You may not think twice about turning up the air conditioning when it’s warm outside—until you see your electric bill. Air conditioning accounts for about 12% of the standard U.S. home’s annual energy expenses and up to 70% of your utility spending during the summer. If you’re tired of paying too much for air conditioning, practice these 13 tips to improve AC efficiency and save money on your monthly bills.
- Prioritize routine maintenance: Dirt and debris build up in your air conditioner over time, decreasing efficiency. Plan annual maintenance to have a specialist clean your unit’s coils, replace the filter, tighten electrical connections, lubricate moving elements and more. A once-per-year inspection also allows your serviceman to find and fix any potential issues before they become significant problems.
- Keep the outdoor unit free of blockages: Loose debris and nearby plants growing around your air conditioner can restrict airflow and make the system work harder. Examine the unit throughout the summer, pruning back vegetation and sweeping debris as needed to keep your cooling system functioning correctly.
- Install a programmable thermostat: A programmable thermostat allows you to set automatic temperatures based on your schedule. In the summer months, program a higher temperature when you’re away from your house or apartment and have it resume a comfortable temperature before you return. This lowers energy consumption and saves money without losing comfort.
- Try to avoid overriding programmed settings: While you could bypass the temperature on your programmable thermostat, try turning on a fan or removing a layer of clothes before you change the setting. When you need to adjust the temperature, do so by merely a degree or two. Cranking down the temperature will not cool your home any more rapidly and only serves to squander power.
- Make use of the auto fan setting: While fan-only mode spreads air to stop rooms from becoming stuffy, HVAC professionals recommend using this setting sparingly. “Auto fan” is the more efficient setting because the blower only runs when the rest of the AC does, avoiding needless energy waste.
- Block solar heat gain: Closing blinds and curtains, getting exterior awnings and applying window film helps block the sun’s heat to keep your home cooler. These strategies are most useful on south- and west-facing windows where the sun shines directly inside.
- Install the outdoor unit in the shade: Direct sunlight causes your system to work harder and reduces efficiency. So, if possible, position the condensing unit so it’s out of the direct sunlight in the afternoon.
- Keep your air vents open: It’s a frequent misconception that closing the vents in rarely used rooms helps you to save energy. However, this throws off the supply and return air balance, making your AC less efficient. As a rule, keep at least 80% of your registers open all the time and make sure no vents are blocked by rugs, curtains or furniture.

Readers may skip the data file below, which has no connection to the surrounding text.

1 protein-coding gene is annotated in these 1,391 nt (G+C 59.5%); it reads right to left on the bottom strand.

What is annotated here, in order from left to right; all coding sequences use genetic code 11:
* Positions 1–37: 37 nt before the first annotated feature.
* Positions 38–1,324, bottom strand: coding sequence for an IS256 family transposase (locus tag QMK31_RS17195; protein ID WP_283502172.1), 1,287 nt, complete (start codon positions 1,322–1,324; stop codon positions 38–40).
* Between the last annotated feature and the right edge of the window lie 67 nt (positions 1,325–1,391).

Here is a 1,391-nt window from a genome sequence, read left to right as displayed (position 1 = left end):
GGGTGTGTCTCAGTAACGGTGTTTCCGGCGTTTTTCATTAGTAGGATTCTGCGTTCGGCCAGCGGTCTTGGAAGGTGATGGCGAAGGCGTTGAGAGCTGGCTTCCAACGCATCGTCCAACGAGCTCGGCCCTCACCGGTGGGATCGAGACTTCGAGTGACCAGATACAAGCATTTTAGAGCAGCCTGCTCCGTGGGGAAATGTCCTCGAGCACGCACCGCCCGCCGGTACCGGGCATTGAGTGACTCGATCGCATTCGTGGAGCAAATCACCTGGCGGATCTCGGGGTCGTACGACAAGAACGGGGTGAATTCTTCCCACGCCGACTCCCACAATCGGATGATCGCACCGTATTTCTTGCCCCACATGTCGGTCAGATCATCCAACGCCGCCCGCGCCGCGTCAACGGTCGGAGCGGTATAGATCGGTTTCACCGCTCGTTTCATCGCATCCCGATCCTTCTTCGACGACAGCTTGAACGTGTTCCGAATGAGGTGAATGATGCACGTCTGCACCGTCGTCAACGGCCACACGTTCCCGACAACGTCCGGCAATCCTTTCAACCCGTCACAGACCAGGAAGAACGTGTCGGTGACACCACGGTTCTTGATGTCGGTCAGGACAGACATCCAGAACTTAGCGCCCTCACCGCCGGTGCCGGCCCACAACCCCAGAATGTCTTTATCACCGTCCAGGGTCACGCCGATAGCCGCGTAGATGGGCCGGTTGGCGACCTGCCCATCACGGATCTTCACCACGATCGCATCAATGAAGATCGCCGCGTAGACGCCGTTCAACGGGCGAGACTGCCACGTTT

- Use ceiling fans in tandem with your air conditioner: Ceiling fans move air throughout the room, creating a wind chill effect that makes you feel about 4 degrees cooler. This may allow you to turn up the temperature a few degrees without feeling hot, dropping your dependence on the air conditioner and decreasing your bills.
- Use a dehumidifier: High humidity creates a “cool but clammy” feeling, which is an uncomfortable sensation that may compel you to frequently lower the temperature. Actually, you need less humidity, rather than cooler air. Running a whole-house dehumidifier eliminates excess moisture, making your home feel more comfortable for a fraction of the cost of air conditioning.
- Use natural ventilation sensibly: When it’s hot and humid outside, keep your windows and doors closed to stop cool air from getting outside. If you are living in a place with cool summer evenings, open the windows and doors during the night to cool off the house naturally, reducing the load on your air conditioner.
- Seal air leaks: Leaky windows and doors allow hot summer air inside even when closed, making it much harder and more expensive to keep things cool. Seal leaks with caulk and weatherstripping to keep conditioned air inside where it belongs.
- Seal duct leaks: A typical home loses 20% or more of the conditioned air inside of it to leaks, holes and poorly connected ducts. Hire a professional to seal your ductwork and stop this energy waste.
If you still have comfort issues or big energy costs after implementing these tips, turn to Service Experts Heating & Air Conditioning for help. We [can|are able to|will]130] diagnose and repair air conditioning issues, provide preventive maintenance, or replace your outdated, poorly performing system with a new, high-efficiency model. For your peace of mind, we stand behind everything we do with a one-year 100% satisfaction guarantee! Get in touch with a Service Experts office near you today to learn more or request air conditioning services in Orlando.